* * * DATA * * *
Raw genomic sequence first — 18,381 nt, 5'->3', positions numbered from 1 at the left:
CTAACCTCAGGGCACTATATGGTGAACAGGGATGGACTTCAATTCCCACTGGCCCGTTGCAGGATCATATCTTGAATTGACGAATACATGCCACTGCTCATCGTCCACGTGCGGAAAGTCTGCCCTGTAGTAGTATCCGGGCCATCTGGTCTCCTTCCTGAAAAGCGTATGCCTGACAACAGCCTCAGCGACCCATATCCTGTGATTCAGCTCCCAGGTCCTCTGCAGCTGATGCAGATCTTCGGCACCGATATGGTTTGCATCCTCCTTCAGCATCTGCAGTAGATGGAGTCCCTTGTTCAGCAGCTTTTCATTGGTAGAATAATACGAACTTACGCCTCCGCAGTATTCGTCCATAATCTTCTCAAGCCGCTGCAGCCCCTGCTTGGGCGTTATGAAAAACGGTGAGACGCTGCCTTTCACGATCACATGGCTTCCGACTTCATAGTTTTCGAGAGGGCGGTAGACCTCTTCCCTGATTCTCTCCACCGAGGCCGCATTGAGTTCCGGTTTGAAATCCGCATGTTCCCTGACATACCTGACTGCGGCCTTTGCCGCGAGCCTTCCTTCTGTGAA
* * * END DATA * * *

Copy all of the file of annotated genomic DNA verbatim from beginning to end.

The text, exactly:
Raw genomic sequence first — 18,381 nt, 5'->3', positions numbered from 1 at the left:
CTAACCTCAGGGCACTATATGGTGAACAGGGATGGACTTCAATTCCCACTGGCCCGTTGCAGGATCATATCTTGAATTGACGAATACATGCCACTGCTCATCGTCCACGTGCGGAAAGTCTGCCCTGTAGTAGTATCCGGGCCATCTGGTCTCCTTCCTGAAAAGCGTATGCCTGACAACAGCCTCAGCGACCCATATCCTGTGATTCAGCTCCCAGGTCCTCTGCAGCTGATGCAGATCTTCGGCACCGATATGGTTTGCATCCTCCTTCAGCATCTGCAGTAGATGGAGTCCCTTGTTCAGCAGCTTTTCATTGGTAGAATAATACGAACTTACGCCTCCGCAGTATTCGTCCATAATCTTCTCAAGCCGCTGCAGCCCCTGCTTGGGCGTTATGAAAAACGGTGAGACGCTGCCTTTCACGATCACATGGCTTCCGACTTCATAGTTTTCGAGAGGGCGGTAGACCTCTTCCCTGATTCTCTCCACCGAGGCCGCATTGAGTTCCGGTTTGAAATCCGCATGTTCCCTGACATACCTGACTGCGGCCTTTGCCGCGAGCCTTCCTTCTGTGAA